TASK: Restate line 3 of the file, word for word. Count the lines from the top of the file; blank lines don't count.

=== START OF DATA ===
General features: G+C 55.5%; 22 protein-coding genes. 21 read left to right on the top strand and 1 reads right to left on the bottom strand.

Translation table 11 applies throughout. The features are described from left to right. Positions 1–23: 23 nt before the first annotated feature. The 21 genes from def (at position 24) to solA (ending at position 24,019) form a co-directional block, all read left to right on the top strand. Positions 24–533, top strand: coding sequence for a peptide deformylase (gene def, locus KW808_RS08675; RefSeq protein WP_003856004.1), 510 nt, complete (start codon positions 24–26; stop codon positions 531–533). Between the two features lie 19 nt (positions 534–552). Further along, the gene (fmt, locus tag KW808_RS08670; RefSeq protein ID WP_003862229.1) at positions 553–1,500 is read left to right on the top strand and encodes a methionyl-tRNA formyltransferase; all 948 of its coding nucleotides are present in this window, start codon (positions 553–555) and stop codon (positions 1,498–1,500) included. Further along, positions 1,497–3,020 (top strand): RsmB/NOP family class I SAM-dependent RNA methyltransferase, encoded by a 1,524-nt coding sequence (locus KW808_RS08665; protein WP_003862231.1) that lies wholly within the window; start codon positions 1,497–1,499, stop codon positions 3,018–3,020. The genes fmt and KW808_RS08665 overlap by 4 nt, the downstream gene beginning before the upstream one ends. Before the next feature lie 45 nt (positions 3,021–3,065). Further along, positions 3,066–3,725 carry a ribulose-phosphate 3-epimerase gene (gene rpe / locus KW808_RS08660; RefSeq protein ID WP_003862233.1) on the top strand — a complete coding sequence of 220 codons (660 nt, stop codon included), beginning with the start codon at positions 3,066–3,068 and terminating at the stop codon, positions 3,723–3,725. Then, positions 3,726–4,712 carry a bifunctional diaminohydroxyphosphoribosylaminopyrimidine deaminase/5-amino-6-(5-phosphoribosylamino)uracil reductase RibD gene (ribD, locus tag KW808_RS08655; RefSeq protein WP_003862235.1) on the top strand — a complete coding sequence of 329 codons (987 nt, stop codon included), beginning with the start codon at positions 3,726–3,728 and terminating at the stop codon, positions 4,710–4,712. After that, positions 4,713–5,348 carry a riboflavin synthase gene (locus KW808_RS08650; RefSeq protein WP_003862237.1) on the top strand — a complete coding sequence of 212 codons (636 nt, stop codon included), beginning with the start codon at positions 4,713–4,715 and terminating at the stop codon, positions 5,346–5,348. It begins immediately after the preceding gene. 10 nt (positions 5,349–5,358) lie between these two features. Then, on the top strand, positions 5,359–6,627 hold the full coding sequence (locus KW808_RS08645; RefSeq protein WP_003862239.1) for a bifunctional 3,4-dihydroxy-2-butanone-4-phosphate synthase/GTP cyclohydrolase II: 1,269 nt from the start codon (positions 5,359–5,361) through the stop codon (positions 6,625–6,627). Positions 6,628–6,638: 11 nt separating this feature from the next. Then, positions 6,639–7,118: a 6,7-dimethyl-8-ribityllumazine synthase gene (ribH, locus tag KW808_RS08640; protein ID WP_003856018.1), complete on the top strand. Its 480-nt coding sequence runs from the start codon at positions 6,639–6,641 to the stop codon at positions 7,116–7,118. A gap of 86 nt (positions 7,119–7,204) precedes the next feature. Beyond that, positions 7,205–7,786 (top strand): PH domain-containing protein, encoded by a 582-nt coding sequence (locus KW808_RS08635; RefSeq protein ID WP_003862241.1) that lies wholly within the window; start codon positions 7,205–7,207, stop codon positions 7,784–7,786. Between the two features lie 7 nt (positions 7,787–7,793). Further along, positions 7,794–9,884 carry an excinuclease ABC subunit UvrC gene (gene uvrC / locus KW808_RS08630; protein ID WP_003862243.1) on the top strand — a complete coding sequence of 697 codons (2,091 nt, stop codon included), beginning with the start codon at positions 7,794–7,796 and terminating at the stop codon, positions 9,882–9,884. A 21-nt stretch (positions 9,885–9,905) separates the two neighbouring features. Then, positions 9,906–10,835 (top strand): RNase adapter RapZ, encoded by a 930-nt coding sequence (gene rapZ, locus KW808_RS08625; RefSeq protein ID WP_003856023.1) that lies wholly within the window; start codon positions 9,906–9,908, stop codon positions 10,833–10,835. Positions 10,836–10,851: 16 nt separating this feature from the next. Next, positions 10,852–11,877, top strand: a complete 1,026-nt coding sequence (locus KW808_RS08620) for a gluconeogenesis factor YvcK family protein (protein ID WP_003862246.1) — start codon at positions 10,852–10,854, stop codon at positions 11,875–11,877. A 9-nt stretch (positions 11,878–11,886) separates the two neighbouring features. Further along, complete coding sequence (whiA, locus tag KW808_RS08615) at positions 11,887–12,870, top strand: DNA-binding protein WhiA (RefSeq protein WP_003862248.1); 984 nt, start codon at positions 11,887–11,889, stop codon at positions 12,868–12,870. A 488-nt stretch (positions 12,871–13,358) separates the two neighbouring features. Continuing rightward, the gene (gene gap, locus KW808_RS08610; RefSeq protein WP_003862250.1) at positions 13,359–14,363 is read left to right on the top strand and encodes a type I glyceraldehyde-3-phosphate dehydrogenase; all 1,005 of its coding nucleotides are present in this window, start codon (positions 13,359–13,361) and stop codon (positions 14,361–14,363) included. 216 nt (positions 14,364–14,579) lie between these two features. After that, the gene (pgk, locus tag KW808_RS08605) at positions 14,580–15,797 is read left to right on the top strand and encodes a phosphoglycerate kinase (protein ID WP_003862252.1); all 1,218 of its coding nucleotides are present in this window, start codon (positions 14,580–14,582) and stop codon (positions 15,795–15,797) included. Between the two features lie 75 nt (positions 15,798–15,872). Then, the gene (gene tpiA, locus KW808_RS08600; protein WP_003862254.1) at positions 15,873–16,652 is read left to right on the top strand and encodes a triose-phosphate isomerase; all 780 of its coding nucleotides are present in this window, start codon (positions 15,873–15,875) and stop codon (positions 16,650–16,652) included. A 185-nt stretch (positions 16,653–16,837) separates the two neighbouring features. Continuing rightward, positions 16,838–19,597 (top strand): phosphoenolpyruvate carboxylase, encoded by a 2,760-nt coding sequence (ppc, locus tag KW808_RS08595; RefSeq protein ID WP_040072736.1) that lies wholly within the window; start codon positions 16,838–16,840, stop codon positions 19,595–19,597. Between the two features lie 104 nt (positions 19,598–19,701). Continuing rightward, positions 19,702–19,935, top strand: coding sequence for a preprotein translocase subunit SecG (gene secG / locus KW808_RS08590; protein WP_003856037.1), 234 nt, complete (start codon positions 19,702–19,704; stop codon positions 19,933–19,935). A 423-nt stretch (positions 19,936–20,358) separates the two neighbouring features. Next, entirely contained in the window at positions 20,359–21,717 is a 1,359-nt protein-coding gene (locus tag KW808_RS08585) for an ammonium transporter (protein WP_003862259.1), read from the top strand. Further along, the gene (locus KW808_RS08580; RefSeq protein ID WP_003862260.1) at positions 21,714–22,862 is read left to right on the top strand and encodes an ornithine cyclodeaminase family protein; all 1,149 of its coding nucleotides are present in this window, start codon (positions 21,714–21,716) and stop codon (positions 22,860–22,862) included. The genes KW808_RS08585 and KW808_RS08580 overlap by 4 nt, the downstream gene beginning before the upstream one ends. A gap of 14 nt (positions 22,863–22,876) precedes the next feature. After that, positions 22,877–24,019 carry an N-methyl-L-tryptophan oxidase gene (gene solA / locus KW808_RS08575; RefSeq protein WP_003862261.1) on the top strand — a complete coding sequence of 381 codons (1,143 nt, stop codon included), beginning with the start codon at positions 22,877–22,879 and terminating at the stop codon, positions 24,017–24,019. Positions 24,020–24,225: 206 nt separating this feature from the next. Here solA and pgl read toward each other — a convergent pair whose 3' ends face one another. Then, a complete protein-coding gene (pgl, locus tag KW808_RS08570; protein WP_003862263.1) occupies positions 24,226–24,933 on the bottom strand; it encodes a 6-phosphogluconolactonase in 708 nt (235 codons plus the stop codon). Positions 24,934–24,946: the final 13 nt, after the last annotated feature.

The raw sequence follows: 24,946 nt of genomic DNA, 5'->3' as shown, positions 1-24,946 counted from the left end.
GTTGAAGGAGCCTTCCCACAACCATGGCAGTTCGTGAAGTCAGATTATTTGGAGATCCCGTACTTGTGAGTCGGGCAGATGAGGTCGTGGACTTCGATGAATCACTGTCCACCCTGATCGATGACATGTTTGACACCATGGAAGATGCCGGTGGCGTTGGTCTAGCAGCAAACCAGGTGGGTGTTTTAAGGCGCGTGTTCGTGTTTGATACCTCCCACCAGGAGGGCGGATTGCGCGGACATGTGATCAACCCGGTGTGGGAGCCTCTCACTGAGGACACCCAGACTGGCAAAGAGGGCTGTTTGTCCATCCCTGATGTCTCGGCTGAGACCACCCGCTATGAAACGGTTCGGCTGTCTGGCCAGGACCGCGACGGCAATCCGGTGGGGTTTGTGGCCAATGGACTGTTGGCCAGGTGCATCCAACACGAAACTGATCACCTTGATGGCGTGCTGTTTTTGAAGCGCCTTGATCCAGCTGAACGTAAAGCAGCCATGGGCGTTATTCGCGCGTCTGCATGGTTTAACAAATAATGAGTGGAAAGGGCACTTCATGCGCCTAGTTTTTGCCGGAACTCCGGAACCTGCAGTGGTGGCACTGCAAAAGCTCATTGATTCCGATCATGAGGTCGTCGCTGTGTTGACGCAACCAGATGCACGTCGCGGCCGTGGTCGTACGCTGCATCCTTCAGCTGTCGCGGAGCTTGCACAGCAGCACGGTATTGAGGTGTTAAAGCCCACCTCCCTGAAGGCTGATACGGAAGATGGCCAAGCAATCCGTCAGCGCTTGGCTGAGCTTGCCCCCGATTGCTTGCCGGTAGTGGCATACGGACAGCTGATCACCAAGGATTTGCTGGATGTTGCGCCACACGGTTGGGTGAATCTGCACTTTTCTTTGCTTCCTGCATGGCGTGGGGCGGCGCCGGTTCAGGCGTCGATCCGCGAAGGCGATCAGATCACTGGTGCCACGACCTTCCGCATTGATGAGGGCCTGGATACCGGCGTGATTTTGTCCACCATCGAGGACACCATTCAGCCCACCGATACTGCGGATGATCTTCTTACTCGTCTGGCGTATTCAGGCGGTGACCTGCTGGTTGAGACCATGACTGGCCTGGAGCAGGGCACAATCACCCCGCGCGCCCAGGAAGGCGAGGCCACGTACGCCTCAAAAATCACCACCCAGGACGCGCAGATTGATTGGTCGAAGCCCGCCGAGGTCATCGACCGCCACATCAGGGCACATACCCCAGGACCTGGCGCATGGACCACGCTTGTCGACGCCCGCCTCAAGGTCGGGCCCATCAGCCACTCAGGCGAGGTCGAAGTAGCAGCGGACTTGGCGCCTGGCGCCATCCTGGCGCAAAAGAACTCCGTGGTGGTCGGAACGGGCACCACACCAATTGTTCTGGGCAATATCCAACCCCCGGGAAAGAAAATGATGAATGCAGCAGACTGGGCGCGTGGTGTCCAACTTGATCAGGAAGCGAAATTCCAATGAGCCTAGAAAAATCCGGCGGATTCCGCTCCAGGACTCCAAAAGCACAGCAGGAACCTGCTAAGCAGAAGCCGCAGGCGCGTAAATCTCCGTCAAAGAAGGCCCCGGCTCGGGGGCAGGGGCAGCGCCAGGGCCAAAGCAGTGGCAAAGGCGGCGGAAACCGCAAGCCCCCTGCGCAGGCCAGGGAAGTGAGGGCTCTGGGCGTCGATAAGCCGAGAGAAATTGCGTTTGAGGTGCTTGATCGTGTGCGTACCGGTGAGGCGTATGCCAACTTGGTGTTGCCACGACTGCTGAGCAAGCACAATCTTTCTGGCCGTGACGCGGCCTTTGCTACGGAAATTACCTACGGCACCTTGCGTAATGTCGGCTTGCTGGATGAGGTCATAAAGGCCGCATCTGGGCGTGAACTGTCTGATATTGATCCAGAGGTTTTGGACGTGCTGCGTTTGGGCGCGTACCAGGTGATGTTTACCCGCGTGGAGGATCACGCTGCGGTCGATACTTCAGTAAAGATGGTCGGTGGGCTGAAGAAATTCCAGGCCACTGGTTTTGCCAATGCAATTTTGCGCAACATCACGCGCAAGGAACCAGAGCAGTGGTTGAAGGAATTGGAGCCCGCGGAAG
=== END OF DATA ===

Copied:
The raw sequence follows: 24,946 nt of genomic DNA, 5'->3' as shown, positions 1-24,946 counted from the left end.